[WASHINGTON, George.] LEAR, Tobias. Autograph letter, unsigned, to John Halsey, Mount Vernon 13 December 1799. 1 page, 4to, with George Washington’s watermark.
ORDERING MADEIRA WINE FOR WASHINGTON ONE DAY BEFORE HIS DEATH
Lear tells Halsey, a New York merchant, that a Mr. J. M. Pintard had offered to sell George Washington “one or two pipes” of Madeira wine “at three dollars per gallon.” The wine was in the custody of Halsey in New York and Lear had written Pintard to take him up on the offer. But, worrying that Pintard may have already left the country, he asks the merchant “to send to the General one pipe of the wine mentioned, upon the terms expressed…” In an unintentionally poignant postscript he adds: “You will be pleased to address your answer to His Excellency General Washington.” The next day, however, Washington was dead.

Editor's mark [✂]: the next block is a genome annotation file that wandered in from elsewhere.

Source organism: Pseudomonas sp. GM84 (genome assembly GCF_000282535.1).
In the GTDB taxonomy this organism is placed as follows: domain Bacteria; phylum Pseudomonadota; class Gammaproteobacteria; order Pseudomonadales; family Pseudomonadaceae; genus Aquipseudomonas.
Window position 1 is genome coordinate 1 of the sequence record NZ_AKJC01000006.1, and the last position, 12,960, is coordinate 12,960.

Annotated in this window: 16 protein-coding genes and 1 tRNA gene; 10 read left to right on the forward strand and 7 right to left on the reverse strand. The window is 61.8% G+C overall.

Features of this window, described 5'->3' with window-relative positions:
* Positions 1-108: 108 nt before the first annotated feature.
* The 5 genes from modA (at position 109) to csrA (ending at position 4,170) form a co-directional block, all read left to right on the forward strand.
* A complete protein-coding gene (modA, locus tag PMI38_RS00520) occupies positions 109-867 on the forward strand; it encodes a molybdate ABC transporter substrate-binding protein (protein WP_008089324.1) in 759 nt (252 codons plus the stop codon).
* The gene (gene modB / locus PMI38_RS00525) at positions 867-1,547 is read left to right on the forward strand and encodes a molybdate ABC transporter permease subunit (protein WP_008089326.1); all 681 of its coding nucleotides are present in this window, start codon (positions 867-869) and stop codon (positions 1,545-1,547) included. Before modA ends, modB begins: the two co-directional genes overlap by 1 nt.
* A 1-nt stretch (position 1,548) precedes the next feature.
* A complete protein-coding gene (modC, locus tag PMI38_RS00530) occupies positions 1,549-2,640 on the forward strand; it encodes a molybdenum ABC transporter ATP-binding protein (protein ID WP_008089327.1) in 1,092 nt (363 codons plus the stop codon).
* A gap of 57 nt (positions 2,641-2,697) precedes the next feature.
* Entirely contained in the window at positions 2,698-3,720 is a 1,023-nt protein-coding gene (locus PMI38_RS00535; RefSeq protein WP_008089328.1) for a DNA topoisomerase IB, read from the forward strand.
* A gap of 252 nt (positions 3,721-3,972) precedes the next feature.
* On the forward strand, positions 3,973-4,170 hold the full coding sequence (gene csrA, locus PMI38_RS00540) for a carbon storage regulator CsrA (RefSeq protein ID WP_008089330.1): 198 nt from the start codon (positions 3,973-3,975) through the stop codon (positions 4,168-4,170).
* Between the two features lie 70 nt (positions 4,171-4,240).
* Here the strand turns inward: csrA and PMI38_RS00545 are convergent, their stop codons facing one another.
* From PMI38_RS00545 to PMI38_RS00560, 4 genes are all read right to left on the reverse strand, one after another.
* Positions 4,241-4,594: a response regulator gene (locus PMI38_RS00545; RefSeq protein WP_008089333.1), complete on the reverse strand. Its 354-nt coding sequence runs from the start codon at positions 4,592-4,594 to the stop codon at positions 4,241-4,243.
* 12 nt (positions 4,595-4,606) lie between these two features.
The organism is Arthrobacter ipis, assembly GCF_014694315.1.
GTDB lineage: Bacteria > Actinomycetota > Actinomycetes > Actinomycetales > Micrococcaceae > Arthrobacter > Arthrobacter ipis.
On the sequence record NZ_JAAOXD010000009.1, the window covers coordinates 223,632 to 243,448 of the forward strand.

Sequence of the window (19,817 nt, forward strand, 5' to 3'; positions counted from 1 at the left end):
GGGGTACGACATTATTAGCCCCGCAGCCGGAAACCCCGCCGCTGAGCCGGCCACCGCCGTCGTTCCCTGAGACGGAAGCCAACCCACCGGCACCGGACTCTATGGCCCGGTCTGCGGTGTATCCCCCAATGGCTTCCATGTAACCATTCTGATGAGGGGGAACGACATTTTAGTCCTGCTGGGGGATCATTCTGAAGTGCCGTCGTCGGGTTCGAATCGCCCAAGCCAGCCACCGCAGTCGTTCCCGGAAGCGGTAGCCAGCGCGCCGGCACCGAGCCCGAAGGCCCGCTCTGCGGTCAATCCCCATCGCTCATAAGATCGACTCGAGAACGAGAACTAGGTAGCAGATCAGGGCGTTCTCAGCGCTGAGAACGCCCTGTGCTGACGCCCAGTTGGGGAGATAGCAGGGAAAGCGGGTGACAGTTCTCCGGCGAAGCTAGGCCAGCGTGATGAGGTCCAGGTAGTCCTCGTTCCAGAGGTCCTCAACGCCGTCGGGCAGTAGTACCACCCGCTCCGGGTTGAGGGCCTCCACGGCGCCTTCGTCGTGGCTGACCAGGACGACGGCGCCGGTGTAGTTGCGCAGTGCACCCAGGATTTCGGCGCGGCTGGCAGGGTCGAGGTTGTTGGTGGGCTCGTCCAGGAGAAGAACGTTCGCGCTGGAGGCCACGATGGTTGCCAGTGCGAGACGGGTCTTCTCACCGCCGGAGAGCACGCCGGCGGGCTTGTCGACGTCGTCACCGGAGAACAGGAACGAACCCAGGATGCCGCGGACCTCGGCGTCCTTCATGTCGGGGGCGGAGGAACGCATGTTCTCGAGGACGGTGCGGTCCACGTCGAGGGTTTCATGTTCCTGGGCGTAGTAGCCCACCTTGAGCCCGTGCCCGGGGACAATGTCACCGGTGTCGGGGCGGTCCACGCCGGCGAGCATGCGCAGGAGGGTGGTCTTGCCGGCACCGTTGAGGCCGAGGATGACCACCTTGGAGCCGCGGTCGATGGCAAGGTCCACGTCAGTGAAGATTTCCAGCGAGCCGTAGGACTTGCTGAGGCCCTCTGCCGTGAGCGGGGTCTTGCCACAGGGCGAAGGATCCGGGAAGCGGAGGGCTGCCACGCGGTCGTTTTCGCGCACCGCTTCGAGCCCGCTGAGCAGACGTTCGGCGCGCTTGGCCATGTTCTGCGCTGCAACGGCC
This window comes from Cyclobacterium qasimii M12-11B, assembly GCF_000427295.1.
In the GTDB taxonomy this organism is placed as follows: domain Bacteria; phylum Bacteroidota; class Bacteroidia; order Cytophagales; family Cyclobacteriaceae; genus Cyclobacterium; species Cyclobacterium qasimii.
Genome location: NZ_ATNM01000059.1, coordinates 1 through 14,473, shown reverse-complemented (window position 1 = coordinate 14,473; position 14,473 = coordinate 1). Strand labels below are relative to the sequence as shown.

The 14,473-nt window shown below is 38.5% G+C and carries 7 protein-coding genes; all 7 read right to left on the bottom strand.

It was a stunningly fast moving tragedy. Washington seemed in good health on the morning of 13 December—certainly the fact that his secretary could make such casual plans about wine shows there was no dire sense of urgency, no death-bed vigil taking place in the Washington household. The General made a horseback inspection of his plantation in wet and wintry weather and returned complaining of a cough and hoarseness. Thinking he was suffering from nothing worse than the cold Martha Washington had recently experienced, he took to his bed, but woke up at 2 a.m. with fever and severe shortness of breath. Martha called for Tobias Lear, who summoned Washington’s physician, Dr. James Craik and the plantation overseer, George Rawlins, an “expert” in bleeding. Lear would be a witness and chronicler of the tragedy that unfolded over the next 20 hours, as Craik and a sequence of other physicians administered a disastrous and painful regimen of bleedings and blisters. They extracted an astonishing 80 ounces of blood—40% of his body’s supply—in a 12 hour period. At about 10 p.m., with Lear and Martha Washington at his side, George Washington died. Medical historians think the illness was likely acute bacterial epiglottitis, an infection and swelling of the tissue just above the larynx, causing a blockage of the windpipe. Modern treatment with breathing tubes or an emergency tracheostomy, followed by antibiotics to treat the underlying infection, would have saved Washington’s life. The blood loss and dehydration caused by his well-meaning but ill-equipped attendants almost certainly hastened his end.